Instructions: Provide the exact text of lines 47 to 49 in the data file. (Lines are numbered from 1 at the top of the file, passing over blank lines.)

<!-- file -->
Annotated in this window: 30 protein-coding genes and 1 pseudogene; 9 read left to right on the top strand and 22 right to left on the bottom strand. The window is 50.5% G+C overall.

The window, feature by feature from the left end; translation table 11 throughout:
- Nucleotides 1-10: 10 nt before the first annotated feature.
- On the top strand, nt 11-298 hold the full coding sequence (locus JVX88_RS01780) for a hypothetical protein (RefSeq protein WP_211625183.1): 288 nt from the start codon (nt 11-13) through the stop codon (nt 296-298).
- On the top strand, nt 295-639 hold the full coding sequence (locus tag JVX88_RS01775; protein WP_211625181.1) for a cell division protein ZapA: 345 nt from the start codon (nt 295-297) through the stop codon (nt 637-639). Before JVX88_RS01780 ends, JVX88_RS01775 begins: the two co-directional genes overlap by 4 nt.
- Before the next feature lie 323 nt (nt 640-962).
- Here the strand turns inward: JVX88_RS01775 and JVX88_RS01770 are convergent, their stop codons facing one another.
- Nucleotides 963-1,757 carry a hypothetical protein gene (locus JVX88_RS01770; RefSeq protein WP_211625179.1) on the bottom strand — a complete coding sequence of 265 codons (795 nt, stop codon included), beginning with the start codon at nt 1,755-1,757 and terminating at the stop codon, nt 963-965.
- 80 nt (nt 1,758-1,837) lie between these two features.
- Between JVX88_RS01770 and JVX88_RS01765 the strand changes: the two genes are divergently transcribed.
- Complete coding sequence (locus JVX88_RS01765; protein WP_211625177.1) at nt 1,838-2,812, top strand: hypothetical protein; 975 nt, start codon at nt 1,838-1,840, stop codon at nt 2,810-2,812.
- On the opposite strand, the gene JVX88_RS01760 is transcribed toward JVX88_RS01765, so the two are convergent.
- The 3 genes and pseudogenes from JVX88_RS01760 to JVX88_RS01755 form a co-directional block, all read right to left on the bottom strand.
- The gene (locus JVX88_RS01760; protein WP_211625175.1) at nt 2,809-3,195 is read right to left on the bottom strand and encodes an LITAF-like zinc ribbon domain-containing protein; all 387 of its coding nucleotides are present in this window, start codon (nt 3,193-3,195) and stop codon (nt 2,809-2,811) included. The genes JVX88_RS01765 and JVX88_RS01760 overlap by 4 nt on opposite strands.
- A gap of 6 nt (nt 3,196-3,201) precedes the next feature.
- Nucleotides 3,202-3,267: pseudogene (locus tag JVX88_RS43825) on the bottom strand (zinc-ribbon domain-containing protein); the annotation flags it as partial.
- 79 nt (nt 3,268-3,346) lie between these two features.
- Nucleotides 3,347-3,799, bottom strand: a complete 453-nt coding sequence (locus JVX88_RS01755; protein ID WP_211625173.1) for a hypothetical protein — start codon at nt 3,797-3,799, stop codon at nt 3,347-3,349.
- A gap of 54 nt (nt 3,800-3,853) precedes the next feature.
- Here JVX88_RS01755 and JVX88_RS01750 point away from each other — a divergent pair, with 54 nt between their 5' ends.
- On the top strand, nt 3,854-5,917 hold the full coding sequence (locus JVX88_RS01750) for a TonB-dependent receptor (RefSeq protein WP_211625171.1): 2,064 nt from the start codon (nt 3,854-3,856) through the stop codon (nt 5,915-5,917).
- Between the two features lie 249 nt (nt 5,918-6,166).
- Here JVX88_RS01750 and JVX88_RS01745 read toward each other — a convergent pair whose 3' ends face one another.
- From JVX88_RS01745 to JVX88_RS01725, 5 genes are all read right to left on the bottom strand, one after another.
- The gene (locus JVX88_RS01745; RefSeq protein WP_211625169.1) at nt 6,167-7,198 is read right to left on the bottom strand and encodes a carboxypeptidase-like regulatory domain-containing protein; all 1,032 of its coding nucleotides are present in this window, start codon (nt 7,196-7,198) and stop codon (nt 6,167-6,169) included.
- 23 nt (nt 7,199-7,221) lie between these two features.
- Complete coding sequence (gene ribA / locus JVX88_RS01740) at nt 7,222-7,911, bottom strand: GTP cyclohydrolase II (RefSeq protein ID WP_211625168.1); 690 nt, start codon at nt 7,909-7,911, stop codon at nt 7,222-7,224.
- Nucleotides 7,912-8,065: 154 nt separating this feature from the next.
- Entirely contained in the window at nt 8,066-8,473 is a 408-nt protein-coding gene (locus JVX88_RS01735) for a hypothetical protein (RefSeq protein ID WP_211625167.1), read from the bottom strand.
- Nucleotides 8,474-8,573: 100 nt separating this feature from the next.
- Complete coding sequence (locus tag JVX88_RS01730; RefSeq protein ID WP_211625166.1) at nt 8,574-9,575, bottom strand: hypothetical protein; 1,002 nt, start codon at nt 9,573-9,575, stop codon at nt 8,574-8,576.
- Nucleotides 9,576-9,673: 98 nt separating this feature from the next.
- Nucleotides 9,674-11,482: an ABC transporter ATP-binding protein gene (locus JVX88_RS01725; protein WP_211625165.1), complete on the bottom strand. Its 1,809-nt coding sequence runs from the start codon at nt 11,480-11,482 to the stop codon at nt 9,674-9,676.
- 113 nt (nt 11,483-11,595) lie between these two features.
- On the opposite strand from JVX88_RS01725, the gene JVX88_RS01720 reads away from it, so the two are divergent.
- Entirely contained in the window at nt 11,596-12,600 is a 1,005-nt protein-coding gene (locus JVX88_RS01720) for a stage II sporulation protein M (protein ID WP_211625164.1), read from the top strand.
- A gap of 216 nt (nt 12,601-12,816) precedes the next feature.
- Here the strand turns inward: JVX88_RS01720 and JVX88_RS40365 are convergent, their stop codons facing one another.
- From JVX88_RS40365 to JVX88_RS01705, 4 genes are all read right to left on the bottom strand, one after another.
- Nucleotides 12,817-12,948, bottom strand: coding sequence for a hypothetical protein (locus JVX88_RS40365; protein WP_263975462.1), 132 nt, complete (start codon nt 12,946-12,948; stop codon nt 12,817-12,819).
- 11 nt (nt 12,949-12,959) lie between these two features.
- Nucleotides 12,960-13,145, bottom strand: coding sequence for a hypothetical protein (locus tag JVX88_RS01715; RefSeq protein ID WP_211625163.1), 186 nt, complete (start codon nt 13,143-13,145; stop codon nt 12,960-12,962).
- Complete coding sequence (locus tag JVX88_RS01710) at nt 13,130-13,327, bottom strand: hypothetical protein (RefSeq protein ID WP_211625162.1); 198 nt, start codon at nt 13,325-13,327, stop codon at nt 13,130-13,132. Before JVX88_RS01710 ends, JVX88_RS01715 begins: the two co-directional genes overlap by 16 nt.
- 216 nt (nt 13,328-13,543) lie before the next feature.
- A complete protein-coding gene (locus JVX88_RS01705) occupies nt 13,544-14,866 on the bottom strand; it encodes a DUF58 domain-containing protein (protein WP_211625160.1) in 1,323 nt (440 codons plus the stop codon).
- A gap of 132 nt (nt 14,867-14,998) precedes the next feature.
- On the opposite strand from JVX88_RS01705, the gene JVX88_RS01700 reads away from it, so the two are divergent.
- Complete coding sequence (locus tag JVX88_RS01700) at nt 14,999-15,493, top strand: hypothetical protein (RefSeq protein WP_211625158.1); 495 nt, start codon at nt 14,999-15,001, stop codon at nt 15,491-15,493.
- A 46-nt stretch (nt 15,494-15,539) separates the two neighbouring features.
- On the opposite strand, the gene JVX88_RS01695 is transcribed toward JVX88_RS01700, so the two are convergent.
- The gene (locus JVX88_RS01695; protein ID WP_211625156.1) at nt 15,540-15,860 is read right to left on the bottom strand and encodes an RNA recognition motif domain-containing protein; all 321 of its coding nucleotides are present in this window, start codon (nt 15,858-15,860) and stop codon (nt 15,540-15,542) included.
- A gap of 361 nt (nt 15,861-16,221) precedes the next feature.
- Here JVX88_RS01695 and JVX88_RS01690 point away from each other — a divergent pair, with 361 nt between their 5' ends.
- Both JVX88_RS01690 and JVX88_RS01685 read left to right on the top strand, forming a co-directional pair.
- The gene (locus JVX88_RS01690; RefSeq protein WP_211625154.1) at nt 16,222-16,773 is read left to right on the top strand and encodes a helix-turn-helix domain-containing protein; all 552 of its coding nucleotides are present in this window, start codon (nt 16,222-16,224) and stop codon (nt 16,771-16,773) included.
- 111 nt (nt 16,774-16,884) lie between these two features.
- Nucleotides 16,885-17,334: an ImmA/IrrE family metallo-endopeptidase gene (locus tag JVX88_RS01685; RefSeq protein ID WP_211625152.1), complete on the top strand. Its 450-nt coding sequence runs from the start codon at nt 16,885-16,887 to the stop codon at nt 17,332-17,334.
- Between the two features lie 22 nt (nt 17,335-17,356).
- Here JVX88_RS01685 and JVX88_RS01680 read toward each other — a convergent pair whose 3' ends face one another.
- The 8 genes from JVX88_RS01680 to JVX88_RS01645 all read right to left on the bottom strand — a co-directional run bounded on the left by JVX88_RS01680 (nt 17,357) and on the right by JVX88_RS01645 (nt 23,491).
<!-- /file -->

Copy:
- On the opposite strand from JVX88_RS01705, the gene JVX88_RS01700 reads away from it, so the two are divergent.
- Complete coding sequence (locus tag JVX88_RS01700) at nt 14,999-15,493, top strand: hypothetical protein (RefSeq protein WP_211625158.1); 495 nt, start codon at nt 14,999-15,001, stop codon at nt 15,491-15,493.
- A 46-nt stretch (nt 15,494-15,539) separates the two neighbouring features.